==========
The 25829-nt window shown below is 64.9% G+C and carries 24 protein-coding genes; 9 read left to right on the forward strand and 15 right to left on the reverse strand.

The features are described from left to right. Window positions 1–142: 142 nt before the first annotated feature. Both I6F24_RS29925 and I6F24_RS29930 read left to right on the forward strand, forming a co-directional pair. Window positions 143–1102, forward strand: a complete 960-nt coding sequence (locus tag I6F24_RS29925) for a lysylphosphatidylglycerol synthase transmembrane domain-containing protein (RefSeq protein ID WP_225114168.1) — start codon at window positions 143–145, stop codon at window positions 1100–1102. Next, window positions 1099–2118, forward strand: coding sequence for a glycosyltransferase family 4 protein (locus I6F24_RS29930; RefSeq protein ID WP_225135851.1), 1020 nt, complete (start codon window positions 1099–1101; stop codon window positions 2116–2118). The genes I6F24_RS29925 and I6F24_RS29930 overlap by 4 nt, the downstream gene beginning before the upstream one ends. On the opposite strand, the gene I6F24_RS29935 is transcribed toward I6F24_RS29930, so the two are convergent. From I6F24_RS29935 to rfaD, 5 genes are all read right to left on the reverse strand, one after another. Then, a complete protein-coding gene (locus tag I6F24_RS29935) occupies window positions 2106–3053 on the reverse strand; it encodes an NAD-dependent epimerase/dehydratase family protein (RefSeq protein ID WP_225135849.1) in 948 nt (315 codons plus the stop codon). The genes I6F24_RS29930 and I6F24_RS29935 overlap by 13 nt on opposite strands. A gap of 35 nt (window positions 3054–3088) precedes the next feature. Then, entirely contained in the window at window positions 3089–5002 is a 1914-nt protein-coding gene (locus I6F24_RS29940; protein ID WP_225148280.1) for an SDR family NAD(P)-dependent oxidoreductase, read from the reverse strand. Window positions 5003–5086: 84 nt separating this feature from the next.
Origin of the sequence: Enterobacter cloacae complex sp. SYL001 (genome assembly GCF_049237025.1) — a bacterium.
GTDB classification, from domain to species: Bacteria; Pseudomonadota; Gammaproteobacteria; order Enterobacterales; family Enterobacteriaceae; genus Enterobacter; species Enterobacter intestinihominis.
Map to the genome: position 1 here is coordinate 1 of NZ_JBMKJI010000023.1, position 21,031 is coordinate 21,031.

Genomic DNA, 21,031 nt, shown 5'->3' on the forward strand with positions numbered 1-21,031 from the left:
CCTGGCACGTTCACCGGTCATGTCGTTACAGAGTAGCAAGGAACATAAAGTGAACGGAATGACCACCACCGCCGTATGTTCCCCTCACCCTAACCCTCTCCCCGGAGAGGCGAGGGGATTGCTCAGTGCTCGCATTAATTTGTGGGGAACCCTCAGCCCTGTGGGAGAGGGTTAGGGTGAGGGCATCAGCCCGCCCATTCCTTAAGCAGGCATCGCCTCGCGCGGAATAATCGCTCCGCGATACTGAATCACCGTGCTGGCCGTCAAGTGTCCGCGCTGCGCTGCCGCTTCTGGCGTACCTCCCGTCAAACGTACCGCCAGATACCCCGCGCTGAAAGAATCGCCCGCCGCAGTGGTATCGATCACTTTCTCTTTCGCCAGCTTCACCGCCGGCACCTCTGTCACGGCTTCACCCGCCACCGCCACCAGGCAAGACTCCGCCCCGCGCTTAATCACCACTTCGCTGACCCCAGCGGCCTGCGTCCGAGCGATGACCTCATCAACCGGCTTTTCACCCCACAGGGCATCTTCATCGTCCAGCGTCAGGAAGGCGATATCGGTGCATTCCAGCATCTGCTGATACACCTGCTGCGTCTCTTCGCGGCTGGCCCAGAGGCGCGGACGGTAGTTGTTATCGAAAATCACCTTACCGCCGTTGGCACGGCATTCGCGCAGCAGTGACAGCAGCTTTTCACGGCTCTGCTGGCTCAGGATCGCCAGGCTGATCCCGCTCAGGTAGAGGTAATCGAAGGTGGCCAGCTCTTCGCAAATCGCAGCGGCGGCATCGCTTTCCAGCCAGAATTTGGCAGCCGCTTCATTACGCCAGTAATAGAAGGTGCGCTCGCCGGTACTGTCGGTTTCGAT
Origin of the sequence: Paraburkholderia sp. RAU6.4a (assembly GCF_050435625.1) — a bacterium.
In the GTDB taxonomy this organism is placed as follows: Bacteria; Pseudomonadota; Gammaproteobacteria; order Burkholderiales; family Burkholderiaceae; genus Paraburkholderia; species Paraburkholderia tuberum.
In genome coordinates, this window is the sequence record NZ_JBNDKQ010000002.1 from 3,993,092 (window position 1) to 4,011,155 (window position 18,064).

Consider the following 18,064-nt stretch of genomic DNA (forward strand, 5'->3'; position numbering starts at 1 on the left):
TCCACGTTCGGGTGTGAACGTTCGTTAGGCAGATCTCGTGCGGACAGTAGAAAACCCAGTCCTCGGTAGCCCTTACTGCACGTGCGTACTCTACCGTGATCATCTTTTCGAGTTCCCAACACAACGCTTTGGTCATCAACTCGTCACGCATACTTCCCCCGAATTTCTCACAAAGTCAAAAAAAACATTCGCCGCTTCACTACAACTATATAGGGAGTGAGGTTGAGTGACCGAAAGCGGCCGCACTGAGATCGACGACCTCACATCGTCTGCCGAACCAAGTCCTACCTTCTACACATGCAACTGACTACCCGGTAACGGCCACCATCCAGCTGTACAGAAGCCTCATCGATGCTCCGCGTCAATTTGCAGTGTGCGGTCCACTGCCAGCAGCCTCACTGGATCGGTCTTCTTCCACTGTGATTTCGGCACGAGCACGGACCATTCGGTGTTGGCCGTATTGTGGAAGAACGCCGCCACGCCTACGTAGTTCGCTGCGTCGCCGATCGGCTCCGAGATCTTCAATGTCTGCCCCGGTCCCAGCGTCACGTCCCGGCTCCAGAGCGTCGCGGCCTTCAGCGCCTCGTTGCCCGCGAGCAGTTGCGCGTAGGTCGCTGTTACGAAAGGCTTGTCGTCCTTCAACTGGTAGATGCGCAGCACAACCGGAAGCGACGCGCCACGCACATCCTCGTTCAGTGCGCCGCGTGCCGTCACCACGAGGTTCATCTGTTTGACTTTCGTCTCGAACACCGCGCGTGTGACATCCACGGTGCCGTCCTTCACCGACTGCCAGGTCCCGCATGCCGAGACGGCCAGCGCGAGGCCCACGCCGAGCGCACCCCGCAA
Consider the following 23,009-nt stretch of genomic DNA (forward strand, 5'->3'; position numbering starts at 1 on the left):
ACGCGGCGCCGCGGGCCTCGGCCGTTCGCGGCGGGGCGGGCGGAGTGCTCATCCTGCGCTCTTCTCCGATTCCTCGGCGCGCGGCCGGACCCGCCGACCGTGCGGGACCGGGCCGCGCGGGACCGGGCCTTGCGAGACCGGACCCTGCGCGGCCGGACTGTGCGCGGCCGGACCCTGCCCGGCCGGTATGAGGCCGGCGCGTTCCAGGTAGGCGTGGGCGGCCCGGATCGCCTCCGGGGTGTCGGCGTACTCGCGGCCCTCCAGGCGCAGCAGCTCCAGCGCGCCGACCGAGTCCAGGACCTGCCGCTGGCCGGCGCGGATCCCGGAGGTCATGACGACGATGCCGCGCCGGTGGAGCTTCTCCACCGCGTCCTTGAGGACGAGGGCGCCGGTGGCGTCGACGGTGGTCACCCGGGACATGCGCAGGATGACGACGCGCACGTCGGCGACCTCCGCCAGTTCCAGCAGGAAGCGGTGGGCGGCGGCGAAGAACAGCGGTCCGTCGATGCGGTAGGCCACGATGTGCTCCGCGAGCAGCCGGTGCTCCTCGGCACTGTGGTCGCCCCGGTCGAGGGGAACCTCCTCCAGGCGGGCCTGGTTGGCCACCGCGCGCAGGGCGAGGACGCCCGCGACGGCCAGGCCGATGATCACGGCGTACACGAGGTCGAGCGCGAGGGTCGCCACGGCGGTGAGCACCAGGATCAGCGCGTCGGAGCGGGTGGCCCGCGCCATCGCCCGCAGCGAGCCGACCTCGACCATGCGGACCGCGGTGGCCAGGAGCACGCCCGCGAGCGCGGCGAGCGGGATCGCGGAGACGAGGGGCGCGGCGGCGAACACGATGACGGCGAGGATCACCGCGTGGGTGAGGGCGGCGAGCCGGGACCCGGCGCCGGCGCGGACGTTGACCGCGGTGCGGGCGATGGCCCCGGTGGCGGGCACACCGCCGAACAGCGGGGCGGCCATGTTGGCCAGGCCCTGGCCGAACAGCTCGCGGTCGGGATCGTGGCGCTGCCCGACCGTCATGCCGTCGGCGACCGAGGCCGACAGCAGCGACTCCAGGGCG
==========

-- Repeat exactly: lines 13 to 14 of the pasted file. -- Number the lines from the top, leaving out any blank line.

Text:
Consider the following 23,009-nt stretch of genomic DNA (forward strand, 5'->3'; position numbering starts at 1 on the left):
ACGCGGCGCCGCGGGCCTCGGCCGTTCGCGGCGGGGCGGGCGGAGTGCTCATCCTGCGCTCTTCTCCGATTCCTCGGCGCGCGGCCGGACCCGCCGACCGTGCGGGACCGGGCCGCGCGGGACCGGGCCTTGCGAGACCGGACCCTGCGCGGCCGGACTGTGCGCGGCCGGACCCTGCCCGGCCGGTATGAGGCCGGCGCGTTCCAGGTAGGCGTGGGCGGCCCGGATCGCCTCCGGGGTGTCGGCGTACTCGCGGCCCTCCAGGCGCAGCAGCTCCAGCGCGCCGACCGAGTCCAGGACCTGCCGCTGGCCGGCGCGGATCCCGGAGGTCATGACGACGATGCCGCGCCGGTGGAGCTTCTCCACCGCGTCCTTGAGGACGAGGGCGCCGGTGGCGTCGACGGTGGTCACCCGGGACATGCGCAGGATGACGACGCGCACGTCGGCGACCTCCGCCAGTTCCAGCAGGAAGCGGTGGGCGGCGGCGAAGAACAGCGGTCCGTCGATGCGGTAGGCCACGATGTGCTCCGCGAGCAGCCGGTGCTCCTCGGCACTGTGGTCGCCCCGGTCGAGGGGAACCTCCTCCAGGCGGGCCTGGTTGGCCACCGCGCGCAGGGCGAGGACGCCCGCGACGGCCAGGCCGATGATCACGGCGTACACGAGGTCGAGCGCGAGGGTCGCCACGGCGGTGAGCACCAGGATCAGCGCGTCGGAGCGGGTGGCCCGCGCCATCGCCCGCAGCGAGCCGACCTCGACCATGCGGACCGCGGTGGCCAGGAGCACGCCCGCGAGCGCGGCGAGCGGGATCGCGGAGACGAGGGGCGCGGCGGCGAACACGATGACGGCGAGGATCACCGCGTGGGTGAGGGCGGCGAGCCGGGACCCGGCGCCGGCGCGGACGTTGACCGCGGTGCGGGCGATGGCCCCGGTGGCGGGCACACCGCCGAACAGCGGGGCGGCCATGTTGGCCAGGCCCTGGCCGAACAGCTCGCGGTCGGGATCGTGGCGCTGCCCGACCGTCATGCCGTCGGCGACCGAGGCCGACAGCAGCGACTCCAGGGCG